The golden years of one's life are the time when one is supposed to enjoy each day without having to work for money. Experts say this is only possible if you make your money work hard for you and let it grow.
Many people suggest that equity should not be a part of a retired person's portfolio as it is risky. However, Shroff says in most cases not having equity in a long-term portfolio is riskier.
Retirement planning is ideally a life-long process, which must be done with proper planning and in the right way. The golden years of one’s life are the time when one is supposed to enjoy each day without having to work for money. Experts say this is only possible if you make your money work hard for you and let it grow.
Suraj Shroff, Founder, Infiniti Investments, says, “Investing and planning for retirement are usually categorized in 2 stages – Investment planning for people who have retired and Investment planning for people nearing retirement.” He further adds, “Every individual’s requirement and risk appetite is different and, hence, the investment and asset allocation changes accordingly.”
Investment planning during retirement: Post-retirement
Planning for retirement is done in various stages. Shroff of Infiniti Investments says, “During retirement, the corpus should be split into three buckets – Liquid Bucket, Stable Income Bucket, and Growth Bucket. The primary objective of the liquid bucket corpus is to have the money available at a short notice. The second bucket is to generate stable and regular income, while the third bucket is the growth bucket.”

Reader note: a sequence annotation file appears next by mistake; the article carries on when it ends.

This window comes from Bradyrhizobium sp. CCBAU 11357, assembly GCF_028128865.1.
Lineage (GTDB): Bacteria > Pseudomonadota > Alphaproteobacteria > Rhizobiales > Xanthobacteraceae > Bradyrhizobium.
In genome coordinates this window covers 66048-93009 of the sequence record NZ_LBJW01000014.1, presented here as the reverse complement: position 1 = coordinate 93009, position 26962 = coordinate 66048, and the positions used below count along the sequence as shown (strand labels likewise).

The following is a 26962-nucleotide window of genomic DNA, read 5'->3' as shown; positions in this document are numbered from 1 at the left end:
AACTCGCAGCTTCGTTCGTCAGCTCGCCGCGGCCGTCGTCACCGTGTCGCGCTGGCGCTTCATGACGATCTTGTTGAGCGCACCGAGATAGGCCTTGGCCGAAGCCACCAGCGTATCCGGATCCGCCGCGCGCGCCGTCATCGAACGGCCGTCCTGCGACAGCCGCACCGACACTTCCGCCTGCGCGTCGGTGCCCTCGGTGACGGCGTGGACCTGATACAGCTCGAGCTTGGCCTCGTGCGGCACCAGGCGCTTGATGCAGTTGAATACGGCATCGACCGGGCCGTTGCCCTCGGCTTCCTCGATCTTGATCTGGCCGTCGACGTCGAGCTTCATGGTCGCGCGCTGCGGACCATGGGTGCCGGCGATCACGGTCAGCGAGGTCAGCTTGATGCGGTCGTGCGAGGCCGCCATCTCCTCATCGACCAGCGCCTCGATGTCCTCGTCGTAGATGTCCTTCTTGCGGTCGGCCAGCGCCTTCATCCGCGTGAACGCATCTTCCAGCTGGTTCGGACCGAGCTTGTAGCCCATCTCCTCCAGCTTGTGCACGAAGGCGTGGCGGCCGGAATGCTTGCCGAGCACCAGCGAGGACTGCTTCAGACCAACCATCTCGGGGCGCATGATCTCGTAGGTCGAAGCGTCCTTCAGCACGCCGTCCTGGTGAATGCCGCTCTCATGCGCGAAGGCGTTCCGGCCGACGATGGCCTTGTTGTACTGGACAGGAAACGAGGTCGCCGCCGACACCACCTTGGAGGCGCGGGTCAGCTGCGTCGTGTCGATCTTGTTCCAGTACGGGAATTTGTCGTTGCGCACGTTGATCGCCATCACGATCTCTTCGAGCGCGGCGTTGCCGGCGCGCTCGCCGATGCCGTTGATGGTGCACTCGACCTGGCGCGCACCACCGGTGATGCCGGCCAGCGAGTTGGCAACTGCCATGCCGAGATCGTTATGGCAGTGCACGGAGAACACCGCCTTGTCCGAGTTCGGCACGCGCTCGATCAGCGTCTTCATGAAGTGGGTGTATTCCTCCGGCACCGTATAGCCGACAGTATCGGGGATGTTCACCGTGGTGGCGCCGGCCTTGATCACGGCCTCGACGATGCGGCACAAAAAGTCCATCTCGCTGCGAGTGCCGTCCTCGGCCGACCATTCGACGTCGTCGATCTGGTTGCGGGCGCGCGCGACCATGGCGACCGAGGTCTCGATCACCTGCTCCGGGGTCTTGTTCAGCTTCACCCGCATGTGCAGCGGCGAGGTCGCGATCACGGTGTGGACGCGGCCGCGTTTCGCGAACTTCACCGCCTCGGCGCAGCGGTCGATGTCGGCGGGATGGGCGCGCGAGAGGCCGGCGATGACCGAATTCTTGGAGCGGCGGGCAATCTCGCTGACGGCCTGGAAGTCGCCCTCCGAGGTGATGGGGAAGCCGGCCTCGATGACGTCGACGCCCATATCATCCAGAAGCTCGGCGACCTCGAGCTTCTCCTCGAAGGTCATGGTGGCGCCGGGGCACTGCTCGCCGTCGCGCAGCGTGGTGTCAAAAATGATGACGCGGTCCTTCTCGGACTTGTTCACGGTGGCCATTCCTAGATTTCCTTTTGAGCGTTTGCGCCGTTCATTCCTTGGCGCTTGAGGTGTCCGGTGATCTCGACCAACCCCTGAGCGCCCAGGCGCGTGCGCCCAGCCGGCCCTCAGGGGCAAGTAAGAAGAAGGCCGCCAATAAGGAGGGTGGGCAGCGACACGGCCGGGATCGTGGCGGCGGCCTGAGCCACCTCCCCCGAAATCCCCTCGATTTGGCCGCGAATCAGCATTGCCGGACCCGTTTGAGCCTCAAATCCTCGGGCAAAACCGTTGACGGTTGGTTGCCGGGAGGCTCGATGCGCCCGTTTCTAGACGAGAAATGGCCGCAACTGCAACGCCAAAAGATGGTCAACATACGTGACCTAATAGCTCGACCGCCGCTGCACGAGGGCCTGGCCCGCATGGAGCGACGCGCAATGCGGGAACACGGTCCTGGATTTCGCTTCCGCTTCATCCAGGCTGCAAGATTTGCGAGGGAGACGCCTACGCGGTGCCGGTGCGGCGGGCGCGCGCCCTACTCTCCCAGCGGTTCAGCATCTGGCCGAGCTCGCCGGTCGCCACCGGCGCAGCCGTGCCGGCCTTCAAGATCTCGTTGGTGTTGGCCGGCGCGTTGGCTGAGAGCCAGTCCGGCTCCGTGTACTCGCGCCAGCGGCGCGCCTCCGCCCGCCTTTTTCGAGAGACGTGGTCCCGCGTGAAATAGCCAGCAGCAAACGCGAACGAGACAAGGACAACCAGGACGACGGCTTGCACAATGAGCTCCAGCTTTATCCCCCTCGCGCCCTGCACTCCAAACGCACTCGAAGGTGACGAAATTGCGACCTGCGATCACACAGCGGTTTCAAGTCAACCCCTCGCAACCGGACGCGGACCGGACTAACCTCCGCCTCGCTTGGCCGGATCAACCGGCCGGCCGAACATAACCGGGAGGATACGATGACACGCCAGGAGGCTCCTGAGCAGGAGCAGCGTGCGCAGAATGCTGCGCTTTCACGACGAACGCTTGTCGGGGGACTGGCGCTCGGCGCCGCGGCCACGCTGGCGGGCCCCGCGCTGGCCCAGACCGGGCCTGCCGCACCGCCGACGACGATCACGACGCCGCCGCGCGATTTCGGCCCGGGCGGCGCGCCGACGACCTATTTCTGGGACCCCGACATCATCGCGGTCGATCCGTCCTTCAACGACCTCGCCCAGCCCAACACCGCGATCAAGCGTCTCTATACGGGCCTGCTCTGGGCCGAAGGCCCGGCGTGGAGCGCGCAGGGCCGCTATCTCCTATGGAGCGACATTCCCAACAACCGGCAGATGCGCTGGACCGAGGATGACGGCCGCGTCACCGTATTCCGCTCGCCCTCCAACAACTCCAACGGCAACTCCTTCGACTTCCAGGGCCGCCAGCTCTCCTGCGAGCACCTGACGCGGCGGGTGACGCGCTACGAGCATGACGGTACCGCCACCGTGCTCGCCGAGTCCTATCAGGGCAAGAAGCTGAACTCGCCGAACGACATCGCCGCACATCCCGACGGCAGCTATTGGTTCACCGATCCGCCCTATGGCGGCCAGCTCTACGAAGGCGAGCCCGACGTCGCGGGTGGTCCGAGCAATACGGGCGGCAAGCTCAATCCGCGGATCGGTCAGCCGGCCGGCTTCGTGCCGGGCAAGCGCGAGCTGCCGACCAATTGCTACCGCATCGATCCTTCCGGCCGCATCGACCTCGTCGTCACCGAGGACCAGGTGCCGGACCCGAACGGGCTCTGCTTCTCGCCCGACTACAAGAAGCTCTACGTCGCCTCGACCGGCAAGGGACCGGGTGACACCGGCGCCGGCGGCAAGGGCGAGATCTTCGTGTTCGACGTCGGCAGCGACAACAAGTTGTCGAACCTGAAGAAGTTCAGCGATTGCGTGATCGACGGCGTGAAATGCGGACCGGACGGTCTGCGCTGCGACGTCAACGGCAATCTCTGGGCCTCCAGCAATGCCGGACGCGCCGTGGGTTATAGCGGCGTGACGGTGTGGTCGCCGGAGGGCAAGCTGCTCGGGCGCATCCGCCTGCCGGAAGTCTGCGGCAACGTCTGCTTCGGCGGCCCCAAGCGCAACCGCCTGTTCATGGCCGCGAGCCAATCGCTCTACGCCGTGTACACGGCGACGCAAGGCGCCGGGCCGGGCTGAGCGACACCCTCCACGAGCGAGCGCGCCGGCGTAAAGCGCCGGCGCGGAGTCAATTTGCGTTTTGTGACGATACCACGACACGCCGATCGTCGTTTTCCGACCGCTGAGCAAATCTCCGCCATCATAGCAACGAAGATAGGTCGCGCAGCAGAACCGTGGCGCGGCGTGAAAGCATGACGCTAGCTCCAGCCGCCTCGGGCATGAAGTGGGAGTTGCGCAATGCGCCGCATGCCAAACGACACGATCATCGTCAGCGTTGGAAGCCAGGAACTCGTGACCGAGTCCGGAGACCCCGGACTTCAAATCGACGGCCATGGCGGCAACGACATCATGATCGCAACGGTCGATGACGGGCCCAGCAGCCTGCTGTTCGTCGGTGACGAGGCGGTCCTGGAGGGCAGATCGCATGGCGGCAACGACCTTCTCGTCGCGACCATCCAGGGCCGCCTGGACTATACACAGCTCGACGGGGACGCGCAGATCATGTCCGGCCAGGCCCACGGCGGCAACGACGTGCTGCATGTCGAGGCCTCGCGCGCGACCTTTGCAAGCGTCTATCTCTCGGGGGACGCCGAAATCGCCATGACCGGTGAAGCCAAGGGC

According to Shroff, the liquid corpus amount should be equal to about 40 months’ expenses and can be kept in a mix of Bank FDs and short-term bond funds. For stable and regular income, an investor can invest in government-subsidized schemes like the senior citizen scheme and RBI Bonds, with a portion being allocated to debt funds with an SWP option to provide tax-efficient cash flow. Whereas for the growth option, investors should be invested in market-linked products like diversified equity funds, which can actually help the portfolio beat inflation. Experts suggest that the ideal asset allocation would be 15 to 20 per cent in the liquid bucket, 45 to 50 per cent in the income bucket, and the balance in the growth bucket.
Many people suggest that equity should not be a part of a retired person’s portfolio as it is risky. However, Shroff says in most cases not having equity in a long-term portfolio is riskier. A person at 60 still has a 20+ year horizon, which makes diversified equity funds a superior alternative to most other investments.
Investment planning for people nearing retirement
People planning for their retirement who are in their 50’s are in the most important phase of building their corpus. Usually, this is the time where income is at its peak, liabilities are getting closed and savings potential is the maximum. Experts say, for people in their 50’s, the strategy should be to aim for higher growth in the corpus.
Shroff says, “For such people, the appropriate asset allocation should be reasonably high in equity, with smaller allocations to international equity funds, debt, and a small allocation to gold as well to add diversification to the portfolio.” According to experts, people nearing retirement should also not shy away from equity and should add them to the portfolio with a 10+ year horizon.”